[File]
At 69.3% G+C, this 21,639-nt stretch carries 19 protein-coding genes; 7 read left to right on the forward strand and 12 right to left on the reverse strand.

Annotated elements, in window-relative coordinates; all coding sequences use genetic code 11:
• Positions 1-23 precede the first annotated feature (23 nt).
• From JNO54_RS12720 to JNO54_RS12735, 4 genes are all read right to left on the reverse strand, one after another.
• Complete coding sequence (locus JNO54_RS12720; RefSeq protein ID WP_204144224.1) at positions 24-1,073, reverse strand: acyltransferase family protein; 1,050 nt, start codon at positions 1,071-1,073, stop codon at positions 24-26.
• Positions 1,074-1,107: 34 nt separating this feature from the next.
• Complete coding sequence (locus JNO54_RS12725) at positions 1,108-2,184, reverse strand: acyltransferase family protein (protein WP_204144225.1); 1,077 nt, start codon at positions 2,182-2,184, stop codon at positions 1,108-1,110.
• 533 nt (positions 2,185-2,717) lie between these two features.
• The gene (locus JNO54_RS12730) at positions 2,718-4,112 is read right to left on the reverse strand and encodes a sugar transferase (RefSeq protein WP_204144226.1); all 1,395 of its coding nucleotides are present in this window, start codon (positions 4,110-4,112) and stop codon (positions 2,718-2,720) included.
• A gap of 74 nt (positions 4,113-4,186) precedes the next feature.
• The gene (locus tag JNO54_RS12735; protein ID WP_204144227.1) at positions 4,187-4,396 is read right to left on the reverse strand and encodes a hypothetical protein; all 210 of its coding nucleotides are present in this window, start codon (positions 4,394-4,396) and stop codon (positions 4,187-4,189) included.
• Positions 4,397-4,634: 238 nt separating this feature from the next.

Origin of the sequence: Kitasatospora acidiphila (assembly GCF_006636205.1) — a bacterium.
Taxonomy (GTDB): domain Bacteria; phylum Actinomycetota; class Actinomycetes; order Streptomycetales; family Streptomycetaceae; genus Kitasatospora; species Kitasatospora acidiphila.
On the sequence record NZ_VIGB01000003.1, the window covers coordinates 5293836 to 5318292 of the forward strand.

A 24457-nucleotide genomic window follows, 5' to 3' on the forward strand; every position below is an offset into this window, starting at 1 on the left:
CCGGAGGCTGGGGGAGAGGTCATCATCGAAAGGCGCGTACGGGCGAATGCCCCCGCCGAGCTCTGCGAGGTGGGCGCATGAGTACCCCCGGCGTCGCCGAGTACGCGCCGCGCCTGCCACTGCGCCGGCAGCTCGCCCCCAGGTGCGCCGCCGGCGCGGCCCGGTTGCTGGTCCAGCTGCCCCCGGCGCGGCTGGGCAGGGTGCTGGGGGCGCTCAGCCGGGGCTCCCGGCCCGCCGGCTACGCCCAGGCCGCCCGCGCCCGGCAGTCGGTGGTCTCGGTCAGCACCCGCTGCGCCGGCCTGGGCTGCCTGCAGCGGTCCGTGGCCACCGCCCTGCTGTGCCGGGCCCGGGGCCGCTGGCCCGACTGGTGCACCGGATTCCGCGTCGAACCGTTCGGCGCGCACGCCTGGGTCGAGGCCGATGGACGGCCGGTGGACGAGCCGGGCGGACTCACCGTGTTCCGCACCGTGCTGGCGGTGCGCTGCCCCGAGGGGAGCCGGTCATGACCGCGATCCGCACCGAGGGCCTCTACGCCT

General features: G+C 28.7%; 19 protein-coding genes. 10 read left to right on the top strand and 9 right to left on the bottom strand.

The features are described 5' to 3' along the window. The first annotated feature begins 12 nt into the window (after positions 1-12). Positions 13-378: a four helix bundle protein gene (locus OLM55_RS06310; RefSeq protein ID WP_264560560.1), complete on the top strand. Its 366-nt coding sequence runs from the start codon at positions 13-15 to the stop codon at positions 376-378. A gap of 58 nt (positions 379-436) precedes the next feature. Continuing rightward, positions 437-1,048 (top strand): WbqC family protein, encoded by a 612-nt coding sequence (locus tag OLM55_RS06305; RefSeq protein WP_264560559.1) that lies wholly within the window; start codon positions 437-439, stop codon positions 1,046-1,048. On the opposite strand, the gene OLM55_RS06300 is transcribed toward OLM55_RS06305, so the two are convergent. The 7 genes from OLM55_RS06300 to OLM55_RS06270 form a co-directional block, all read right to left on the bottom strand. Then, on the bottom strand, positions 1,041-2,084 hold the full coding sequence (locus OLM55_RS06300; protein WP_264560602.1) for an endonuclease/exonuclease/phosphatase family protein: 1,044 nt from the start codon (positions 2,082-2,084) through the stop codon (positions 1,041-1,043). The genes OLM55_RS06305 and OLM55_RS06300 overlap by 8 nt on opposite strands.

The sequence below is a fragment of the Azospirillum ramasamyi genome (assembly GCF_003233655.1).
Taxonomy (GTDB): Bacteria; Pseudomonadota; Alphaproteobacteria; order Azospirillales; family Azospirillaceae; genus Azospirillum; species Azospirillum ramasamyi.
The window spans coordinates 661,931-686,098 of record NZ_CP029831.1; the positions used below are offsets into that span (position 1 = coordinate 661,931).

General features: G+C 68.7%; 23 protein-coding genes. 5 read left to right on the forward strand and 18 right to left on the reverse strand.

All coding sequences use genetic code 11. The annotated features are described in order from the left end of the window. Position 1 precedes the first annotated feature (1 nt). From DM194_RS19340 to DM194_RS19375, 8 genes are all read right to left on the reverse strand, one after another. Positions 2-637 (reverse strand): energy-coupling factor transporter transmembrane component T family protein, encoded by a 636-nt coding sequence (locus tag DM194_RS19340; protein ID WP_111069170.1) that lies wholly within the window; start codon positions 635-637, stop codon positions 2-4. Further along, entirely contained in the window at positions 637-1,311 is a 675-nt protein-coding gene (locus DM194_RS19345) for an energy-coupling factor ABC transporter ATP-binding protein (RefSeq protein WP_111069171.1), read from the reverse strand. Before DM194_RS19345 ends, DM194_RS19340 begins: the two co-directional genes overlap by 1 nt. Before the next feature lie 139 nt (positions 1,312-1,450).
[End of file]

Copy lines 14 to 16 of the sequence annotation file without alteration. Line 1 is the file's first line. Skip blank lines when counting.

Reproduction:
Taxonomy (GTDB): domain Bacteria; phylum Actinomycetota; class Actinomycetes; order Streptomycetales; family Streptomycetaceae; genus Kitasatospora; species Kitasatospora acidiphila.
On the sequence record NZ_VIGB01000003.1, the window covers coordinates 5293836 to 5318292 of the forward strand.

A 24457-nucleotide genomic window follows, 5' to 3' on the forward strand; every position below is an offset into this window, starting at 1 on the left: